FIG. 3 is a graph illustrating the magnetization oscillation frequency as a function of the current flowing through the exemplary fixed multilayer stack shown in FIG. 2;

FIG. 4 is a schematic diagram of an exemplary fixed multilayer stack generating a magnetization oscillation;

FIG. 5 is a schematic diagram of another exemplary fixed multilayer stack generating a magnetization oscillation;

FIG. 6 is a schematic diagram of another exemplary fixed multilayer stack generating a magnetization oscillation;

FIG. 7 is a schematic circuit diagram of an exemplary fixed multilayer stack generating a magnetization oscillation;

FIG. 8 is a schematic circuit diagram of another exemplary fixed multilayer stack generating a magnetization oscillation;

FIG. 9 is a schematic circuit diagram of another exemplary fixed multilayer stack generating a magnetization oscillation;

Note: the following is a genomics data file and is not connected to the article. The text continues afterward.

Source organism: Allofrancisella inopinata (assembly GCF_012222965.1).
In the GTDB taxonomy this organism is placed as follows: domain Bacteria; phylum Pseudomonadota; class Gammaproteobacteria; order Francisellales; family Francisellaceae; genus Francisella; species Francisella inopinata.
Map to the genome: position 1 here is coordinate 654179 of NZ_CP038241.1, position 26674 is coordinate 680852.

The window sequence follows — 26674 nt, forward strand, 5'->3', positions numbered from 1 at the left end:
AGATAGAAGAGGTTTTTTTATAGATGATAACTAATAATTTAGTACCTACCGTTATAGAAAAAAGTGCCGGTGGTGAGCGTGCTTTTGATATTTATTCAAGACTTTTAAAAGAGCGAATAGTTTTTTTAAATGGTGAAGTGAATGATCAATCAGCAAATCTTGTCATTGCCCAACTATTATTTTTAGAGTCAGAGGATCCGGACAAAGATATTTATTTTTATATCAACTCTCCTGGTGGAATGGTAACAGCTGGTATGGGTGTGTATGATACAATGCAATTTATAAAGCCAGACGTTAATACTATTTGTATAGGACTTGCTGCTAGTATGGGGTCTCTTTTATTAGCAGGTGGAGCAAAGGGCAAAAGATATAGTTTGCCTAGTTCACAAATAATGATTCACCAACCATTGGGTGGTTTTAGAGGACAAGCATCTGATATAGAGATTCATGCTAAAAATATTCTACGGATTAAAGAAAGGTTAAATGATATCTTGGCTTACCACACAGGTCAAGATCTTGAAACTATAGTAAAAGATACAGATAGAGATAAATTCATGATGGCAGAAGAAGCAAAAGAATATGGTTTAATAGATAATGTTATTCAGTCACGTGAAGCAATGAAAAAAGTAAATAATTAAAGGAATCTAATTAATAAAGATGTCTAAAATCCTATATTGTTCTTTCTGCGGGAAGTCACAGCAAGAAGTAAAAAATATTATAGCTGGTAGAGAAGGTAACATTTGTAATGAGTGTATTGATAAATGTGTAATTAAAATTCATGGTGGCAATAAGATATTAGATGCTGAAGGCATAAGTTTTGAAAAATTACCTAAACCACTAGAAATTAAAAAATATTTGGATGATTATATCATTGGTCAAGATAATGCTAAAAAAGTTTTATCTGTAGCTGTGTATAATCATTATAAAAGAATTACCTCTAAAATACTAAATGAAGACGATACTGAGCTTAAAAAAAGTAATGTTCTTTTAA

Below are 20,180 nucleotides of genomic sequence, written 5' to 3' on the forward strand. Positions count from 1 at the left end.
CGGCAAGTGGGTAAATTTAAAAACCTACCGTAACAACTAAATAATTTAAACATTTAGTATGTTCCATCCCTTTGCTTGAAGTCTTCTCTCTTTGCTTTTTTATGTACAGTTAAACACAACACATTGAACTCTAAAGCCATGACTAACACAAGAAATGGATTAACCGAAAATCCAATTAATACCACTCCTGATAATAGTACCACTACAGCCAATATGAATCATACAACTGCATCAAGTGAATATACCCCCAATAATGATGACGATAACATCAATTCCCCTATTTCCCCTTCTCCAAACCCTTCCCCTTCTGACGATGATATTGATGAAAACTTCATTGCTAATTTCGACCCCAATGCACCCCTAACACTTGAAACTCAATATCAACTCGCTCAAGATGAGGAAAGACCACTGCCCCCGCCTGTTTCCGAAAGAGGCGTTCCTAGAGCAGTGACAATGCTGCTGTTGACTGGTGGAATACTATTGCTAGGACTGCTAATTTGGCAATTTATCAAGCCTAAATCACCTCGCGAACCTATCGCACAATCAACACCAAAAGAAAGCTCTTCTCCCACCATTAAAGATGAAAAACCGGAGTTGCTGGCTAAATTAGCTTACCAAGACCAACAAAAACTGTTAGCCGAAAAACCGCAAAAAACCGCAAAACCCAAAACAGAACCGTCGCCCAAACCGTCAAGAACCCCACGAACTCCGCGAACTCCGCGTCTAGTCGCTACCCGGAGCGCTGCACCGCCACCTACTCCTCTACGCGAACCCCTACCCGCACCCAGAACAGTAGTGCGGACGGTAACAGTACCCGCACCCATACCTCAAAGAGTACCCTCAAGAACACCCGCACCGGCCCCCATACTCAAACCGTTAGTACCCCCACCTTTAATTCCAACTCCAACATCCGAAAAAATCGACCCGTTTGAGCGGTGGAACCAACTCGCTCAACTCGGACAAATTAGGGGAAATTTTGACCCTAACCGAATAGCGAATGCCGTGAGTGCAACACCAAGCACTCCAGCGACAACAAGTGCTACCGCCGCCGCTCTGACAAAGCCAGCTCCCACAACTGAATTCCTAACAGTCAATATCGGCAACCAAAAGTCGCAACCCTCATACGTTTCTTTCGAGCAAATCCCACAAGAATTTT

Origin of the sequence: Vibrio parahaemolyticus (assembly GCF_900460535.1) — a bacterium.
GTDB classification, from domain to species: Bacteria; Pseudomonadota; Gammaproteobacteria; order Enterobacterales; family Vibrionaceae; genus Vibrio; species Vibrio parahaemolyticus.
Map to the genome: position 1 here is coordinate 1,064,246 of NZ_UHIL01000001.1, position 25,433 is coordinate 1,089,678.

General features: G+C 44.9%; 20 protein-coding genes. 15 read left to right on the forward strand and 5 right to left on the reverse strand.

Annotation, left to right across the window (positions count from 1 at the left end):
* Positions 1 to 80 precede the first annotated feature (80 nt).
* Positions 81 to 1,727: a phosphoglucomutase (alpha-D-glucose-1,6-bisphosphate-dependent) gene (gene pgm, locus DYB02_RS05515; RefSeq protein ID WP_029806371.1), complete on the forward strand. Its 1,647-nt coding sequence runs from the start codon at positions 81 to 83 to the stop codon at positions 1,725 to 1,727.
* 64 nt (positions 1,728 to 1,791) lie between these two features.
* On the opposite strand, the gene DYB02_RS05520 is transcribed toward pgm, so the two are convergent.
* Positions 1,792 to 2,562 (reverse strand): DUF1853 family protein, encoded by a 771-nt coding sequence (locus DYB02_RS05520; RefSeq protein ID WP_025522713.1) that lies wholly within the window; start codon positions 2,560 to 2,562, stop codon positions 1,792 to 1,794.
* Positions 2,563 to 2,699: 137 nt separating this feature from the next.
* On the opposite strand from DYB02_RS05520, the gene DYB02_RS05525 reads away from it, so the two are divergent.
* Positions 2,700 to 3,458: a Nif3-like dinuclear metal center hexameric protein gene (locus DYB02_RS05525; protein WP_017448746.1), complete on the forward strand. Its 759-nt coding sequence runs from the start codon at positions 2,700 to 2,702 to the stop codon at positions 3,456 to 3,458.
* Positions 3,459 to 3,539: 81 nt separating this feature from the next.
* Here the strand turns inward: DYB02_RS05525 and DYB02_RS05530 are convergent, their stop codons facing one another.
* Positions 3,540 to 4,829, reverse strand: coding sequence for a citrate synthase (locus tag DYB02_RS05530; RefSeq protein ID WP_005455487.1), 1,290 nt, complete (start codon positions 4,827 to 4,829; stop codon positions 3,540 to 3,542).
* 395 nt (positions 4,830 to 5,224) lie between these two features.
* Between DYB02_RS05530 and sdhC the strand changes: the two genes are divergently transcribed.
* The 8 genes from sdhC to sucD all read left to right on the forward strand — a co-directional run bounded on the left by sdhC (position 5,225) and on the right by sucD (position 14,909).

FIG. 10 is a schematic block diagram of a magnetic oscillator biosensor chip architecture; and

FIG. 11 is a flow diagram of an illustrative method for sensing a target molecule with a magnetic oscillator biosensor.

The figures are not necessarily to scale. Like numbers used in the figures refer to like components. However, it will be understood that the use of a number to refer to a component in a given figure is not intended to limit the component in another figure labeled with the same number.

DETAILED DESCRIPTION

In the following description, reference is made to the accompanying set of drawings that form a part hereof and in which are shown by way of illustration several specific embodiments. It is to be understood that other embodiments are contemplated and may be made without departing from the scope or spirit of the present disclosure. The following detailed description, therefore, is not to be taken in a limiting sense. The definitions provided herein are to facilitate understanding of certain terms used frequently herein and are not meant to limit the scope of the present disclosure.